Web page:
risoknop — 2010-02-08T18:38:42-05:00 — #1
I am working on my bachelor's project and I'm trying to figure out a simple dilemma.
It's a website of a football club. There is some information that will be fetched from the website of national football association (basically league table and matches history). I'm trying to decide the best way to store this fetched data. I'm thinking about two possibilities:
1) I will set up a cron job that will run let's say every hour. It will call a script that will fetch the league table and all other data from the website and store them in a flat file.
2) I will use Zend_Cache object to do the same, except the data will be stored in cached files. The cache will get updated about every hour as well.
Which is the better approach?
logic_earth — 2010-02-08T20:21:29-05:00 — #2
Why can you not use both?
Have the cron job run a script that uses Zend_Cache?
risoknop — 2010-02-08T20:46:11-05:00 — #3
Cache files can get deleted when system reboots and it then the website would have to load all external data and parse it, which would result in a very slow loading time for the unlucky user that visits the website right after the reboot.
siradrian — 2010-02-08T20:54:59-05:00 — #4
Depending on the situation there isn't much of a difference. I like doing it on request (check cache expire time and rebuild) because there are cases where the data might not get viewed every day. If you have 5 million records, and only 50,000 actively get viewed, you are not bogging the system down with old data rebuilds.
Just a thought... might not even apply to your situation.
logic_earth — 2010-02-08T20:55:51-05:00 — #5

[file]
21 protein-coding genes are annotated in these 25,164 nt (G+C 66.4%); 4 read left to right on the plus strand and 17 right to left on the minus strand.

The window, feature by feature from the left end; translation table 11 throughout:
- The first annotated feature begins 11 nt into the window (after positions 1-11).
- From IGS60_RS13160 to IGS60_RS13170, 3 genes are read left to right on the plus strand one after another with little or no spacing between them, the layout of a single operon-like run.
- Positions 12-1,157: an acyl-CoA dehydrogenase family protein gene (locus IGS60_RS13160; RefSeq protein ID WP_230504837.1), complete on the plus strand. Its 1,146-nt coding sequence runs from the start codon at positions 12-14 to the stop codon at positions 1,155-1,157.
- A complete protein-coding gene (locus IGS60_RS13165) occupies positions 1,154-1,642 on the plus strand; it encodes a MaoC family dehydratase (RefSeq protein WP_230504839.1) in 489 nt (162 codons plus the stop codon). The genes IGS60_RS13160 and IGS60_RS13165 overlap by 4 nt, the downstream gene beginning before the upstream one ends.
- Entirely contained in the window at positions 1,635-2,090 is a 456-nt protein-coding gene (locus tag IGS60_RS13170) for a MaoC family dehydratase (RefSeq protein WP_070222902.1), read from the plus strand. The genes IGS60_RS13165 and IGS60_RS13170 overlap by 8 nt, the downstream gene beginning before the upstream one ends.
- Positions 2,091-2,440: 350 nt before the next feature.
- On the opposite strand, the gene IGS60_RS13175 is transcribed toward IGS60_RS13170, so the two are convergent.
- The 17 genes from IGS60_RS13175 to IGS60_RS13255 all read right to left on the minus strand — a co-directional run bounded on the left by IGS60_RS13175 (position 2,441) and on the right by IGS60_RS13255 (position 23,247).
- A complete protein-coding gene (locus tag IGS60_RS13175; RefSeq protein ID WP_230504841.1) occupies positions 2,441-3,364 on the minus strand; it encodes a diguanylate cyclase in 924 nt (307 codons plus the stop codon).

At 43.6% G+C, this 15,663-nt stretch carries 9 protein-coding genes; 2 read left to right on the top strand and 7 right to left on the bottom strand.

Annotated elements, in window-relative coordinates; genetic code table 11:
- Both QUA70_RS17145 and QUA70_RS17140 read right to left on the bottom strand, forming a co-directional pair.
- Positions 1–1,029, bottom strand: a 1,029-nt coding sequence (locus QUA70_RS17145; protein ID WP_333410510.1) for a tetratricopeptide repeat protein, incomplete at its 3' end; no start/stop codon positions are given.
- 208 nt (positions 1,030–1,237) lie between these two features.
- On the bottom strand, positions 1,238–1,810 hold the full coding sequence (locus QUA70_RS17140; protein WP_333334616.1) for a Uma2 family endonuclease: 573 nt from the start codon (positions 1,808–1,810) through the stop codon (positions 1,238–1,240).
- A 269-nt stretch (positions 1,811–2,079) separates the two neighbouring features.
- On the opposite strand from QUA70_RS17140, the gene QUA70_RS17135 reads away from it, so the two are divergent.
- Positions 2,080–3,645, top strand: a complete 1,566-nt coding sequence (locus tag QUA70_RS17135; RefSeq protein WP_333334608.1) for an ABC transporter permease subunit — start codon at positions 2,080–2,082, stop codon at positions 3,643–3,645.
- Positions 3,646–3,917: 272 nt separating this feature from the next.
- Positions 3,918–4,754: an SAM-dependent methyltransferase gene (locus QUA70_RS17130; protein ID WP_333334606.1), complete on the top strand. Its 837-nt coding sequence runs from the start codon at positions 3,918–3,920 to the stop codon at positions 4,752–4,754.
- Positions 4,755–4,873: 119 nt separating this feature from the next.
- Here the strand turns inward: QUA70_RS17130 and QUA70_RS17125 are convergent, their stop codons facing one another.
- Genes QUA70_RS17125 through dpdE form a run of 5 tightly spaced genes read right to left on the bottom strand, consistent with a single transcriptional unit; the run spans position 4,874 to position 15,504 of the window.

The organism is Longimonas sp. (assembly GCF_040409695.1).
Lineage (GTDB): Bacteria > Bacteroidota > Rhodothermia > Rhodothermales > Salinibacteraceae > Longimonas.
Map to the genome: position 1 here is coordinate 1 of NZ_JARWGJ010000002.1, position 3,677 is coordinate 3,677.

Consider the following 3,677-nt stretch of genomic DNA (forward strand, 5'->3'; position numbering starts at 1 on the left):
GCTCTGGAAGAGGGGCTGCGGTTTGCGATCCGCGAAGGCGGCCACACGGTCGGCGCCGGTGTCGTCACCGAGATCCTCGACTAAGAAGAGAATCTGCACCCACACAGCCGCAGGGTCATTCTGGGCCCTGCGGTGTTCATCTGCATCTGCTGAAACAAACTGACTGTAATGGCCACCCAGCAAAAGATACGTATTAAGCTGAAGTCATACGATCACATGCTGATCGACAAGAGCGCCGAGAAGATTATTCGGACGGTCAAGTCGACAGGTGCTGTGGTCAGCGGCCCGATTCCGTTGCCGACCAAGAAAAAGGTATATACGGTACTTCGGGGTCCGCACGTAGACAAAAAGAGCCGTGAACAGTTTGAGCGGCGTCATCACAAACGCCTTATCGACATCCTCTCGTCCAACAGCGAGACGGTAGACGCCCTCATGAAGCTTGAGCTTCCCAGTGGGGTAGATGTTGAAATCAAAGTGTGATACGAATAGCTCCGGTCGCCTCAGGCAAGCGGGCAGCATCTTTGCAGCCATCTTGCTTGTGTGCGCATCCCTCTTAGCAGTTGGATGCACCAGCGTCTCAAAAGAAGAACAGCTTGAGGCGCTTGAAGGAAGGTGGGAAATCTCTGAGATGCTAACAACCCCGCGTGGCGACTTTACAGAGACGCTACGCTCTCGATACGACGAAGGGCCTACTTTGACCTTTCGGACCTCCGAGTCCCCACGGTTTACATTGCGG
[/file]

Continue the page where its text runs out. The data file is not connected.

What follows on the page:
Why is your server rebooting?
A server should very rarely be rebooting.
joebert — 2010-02-08T21:22:14-05:00 — #6
zend_cache is just a front-end for things like memcache isn't it ?
If you plan on using something in memory such as memcache for the zend_cache object, then by all means use the zend_cache object if that's what you're comfortable with. You're probably still going to need the cron job to trigger the script using the zend_cache object on a schedule though.
If you're just going to use a flatfile back-end for the zend_cache object, you might as well just do your own thing and leave out the loading/instancing of the object though. Unless you plan on moving to something like memcache in the future, then it would be better to go with the zend_cache if that's something you're already comfortable using.
Then again, maybe I'm missing something. From what I understand though, zend_cache and cron aren't exactly related technologies functionality-wise.
risoknop — 2010-02-08T22:44:31-05:00 — #7
Basically the problem with Zend_Cache is that on request, when the cache is dead, it must fetch and parse the data from external server which can result in a slower loading time (or when server reboots). However I made few tests and it seems the process of fetching and parsing the external data is rather fast so that might basically eliminate the problem.
siradrian — 2010-02-08T23:39:30-05:00 — #8
If the rebuild process is rather expensive, then definitely do it at night via cron (which could even internally use Zend_Cache). If not, then just do it at run-time. Both are viable solutions it'll really just come down to your needs, which you have seemed to figure out now.
You could also call your front-end code through it as well, just incase for some reason the nightly cache is broken.